When people think of a refrigerator, magnetism isn't necessarily the first thought that comes to their minds. We've all become accustomed to the loud humming noise of the compressor and blowing fan that keeps our food nicely chilled, and anybody with even a cursory knowledge of thermodynamics knows basically how their refrigerator keeps the temperature down. A new development in materials science, however, may render our current refrigeration design obsolete and lead to far more efficient designs.
Refrigerators are in need of an upgrade. They've worked basically the same way since they were invented: a working fluid is compressed and heats up, then runs through a condenser, which reduces the temperature but maintains the pressure. The fluid is then allowed to expand, which further drops the temperature. Air cooled by the fluid is delivered to the refrigerator while warm air is sent to a heat exchanger to heat up the working fluid before it is compressed again. The end result is the removal of heat from the refrigerator in exchange for energy spent compressing the working fluid and driving the fan.
Old School: The tried-and-true method for home refrigeration uses a working fluid that compresses and expands, removing heat from the load. Photo Credit: Talbott, NIST
A class of materials called magnetocalorics may change the preferred method of refrigeration. Magnetocalorics respond to magnetic fields by heating up. They are paramagnetic, meaning that they don't have their own magnetic field but will develop one in response to an externally applied field. One typical type of paramagnetic material is a salt - salt molecules have a high magnetic moment because they are ionically bonded (remember your chemistry?), and generally they are organized randomly so that no net magnetic moment is present. However, in the presence of a magnetic field all the molecules will align. Exposing an insulated magnetocaloric material to a magnetic field causes the magnetic entropy to drop, and since no heat is lost to the outside it is transferred to the thermal energy of the molecules, thus raising the temperature of the material. If the field is then removed, the thermal energy begins to knock aligned molecules away from the field direction, increasing the magnetic entropy and lowering the temperature again.
A refrigeration cycle using magnetocalorics requires that heat be removed from the magnetocaloric material while it is still exposed to the magnetic field. Then, when the field is removed, the material will be colder than it was before it was exposed to the field. Waste heat can be taken from the refrigerator to heat the material while cool air is taken from the material to cool the refrigerator. Repeating this cycle over and over allows the system to constantly remove heat and keep something cold.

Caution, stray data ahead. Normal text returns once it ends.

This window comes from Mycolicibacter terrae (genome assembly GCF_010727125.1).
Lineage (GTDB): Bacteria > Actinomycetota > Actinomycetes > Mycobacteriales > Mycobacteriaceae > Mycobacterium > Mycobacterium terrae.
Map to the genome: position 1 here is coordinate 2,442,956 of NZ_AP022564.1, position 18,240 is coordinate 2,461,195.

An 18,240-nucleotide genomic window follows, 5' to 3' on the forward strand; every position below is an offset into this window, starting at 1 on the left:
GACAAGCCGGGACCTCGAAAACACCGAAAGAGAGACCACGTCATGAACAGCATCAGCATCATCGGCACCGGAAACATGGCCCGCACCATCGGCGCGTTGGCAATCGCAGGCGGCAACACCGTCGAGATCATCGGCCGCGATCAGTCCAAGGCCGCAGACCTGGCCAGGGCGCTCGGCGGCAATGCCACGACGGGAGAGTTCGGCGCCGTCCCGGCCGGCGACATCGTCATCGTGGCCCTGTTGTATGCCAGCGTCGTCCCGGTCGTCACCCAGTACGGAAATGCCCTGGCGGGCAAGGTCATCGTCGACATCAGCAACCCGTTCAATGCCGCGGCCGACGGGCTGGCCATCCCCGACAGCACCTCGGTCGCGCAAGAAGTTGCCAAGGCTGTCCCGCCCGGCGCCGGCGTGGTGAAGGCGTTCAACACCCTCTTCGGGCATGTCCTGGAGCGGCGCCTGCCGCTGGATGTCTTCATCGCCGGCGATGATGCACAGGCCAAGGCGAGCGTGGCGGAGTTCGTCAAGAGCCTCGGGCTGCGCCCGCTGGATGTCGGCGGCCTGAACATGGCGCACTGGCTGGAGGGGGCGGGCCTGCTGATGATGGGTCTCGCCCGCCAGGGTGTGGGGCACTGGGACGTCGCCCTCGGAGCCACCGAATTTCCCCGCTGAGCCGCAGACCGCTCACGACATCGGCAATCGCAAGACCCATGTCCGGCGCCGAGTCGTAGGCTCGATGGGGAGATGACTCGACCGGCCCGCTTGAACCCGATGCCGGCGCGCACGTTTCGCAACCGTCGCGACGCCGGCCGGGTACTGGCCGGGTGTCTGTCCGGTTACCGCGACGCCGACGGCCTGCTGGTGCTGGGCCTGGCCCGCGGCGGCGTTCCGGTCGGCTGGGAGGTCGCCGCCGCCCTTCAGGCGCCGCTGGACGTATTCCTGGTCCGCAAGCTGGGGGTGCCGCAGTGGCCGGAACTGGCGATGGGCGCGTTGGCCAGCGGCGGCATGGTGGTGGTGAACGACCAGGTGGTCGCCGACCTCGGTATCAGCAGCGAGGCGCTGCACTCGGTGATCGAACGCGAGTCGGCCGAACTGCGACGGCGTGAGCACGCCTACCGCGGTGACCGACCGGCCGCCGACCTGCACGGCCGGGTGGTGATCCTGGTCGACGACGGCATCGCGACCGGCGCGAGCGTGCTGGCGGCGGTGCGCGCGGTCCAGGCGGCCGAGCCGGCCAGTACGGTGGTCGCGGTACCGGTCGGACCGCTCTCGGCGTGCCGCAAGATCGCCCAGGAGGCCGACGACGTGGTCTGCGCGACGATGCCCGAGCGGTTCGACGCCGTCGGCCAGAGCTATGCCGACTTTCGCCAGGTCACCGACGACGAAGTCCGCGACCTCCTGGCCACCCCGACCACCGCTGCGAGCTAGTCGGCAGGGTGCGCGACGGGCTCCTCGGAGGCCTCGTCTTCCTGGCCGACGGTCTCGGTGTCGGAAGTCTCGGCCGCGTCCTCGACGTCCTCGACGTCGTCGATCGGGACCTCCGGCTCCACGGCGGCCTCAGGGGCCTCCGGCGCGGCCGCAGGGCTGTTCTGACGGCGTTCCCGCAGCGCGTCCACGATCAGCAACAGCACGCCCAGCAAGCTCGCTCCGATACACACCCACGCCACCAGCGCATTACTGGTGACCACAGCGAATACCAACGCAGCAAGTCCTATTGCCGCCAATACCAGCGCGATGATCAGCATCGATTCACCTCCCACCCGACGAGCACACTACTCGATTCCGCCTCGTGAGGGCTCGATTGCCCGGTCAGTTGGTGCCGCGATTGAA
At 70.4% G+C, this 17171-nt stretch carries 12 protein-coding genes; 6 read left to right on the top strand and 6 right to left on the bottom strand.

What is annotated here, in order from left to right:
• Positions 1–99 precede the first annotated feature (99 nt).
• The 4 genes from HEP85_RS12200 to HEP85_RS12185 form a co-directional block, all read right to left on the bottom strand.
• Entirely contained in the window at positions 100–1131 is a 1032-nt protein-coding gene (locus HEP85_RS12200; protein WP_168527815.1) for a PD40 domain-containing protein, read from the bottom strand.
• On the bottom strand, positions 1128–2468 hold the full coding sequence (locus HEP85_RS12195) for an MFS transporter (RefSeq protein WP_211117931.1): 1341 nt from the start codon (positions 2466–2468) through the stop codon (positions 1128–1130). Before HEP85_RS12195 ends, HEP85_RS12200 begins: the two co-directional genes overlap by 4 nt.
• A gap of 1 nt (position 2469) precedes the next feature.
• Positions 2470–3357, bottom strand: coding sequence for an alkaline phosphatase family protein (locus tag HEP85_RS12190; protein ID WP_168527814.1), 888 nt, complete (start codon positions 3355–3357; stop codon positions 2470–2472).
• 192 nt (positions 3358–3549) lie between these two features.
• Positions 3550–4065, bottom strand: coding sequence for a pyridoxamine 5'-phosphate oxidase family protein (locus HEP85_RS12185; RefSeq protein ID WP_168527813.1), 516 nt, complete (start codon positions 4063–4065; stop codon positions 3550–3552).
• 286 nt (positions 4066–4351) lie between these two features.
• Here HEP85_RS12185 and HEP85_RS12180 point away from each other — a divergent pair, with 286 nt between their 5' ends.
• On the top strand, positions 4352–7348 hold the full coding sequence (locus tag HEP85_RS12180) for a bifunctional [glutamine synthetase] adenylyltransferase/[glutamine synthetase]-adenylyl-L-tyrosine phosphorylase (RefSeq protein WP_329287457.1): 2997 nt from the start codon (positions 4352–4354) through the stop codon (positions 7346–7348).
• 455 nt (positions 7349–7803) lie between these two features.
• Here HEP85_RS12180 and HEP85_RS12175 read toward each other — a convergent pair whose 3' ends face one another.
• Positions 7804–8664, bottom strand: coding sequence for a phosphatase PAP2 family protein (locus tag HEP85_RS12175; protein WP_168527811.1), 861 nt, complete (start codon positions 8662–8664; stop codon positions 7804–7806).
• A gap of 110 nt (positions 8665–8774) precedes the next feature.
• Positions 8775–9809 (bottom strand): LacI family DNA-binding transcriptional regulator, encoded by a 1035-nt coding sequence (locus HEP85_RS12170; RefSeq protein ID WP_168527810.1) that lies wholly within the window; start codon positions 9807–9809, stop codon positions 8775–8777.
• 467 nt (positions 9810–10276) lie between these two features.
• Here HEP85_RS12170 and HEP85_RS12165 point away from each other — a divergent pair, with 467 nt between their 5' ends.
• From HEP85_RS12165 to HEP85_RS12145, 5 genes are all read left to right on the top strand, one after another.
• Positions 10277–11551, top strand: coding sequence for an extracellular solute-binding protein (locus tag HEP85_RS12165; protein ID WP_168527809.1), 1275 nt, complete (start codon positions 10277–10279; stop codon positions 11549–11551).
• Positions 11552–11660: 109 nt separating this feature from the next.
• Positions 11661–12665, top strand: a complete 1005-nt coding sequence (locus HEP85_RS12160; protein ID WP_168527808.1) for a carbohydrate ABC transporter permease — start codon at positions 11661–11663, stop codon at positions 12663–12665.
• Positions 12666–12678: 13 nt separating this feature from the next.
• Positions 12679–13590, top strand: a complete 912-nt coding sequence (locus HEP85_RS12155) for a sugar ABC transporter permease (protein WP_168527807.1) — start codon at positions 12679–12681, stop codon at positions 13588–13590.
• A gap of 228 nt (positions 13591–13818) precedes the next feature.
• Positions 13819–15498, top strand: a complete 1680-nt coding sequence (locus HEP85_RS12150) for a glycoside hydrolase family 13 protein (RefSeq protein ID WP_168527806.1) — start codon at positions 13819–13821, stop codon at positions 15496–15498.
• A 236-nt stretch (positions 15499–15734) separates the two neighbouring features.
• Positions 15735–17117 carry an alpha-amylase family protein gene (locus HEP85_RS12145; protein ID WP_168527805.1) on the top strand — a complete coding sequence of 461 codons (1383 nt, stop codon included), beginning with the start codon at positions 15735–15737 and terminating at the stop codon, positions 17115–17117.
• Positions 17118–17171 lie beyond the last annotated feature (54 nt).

Cool Magnets: A magnetic cooling system follows a cycle similar to the traditional refrigeration cycle, only there is no working fluid - just magnetocalorics and a magnetic field. Photo Credit: Talbott, NIST
This idea isn't new - scientists have been using magnetic refrigerators to achieve very low temperatures for decades. However, until now magnetocalorics have required the use of gadolinium or arsenic alloys - both toxic and expensive metals. A joint team working with the National Institute of Science and Technology has now discovered a magnetocaloric composed of manganese, iron, phosphorus and germanium - far more common elements. In addition, the new material responds very well magnetocalorically - meaning large temperature changes occur for a given magnetic field.
The secret to the material's amazing performance may lie in the fact that the crystalline structure dramatically changes when a magnetic field is applied.
"Understanding how to fine-tune this change in crystal structure may allow us to get our alloy’s efficiency even higher," says NIST crystallographer Qing Huang. "We are still playing with the composition, and if we can get it to magnetize uniformly, we may be able to further improve the efficiency."
Engineers still have to resolve a number of issues before magnetic refrigerators make it into the mainstream. For instance, exposing a paramagnetic material to a cyclical magnetic field causes it to eventually begin to develop its own magnetic moment, reducing the efficiency through an effect called hysteresis. Once they get all the issues resolved, however, we may never look back.
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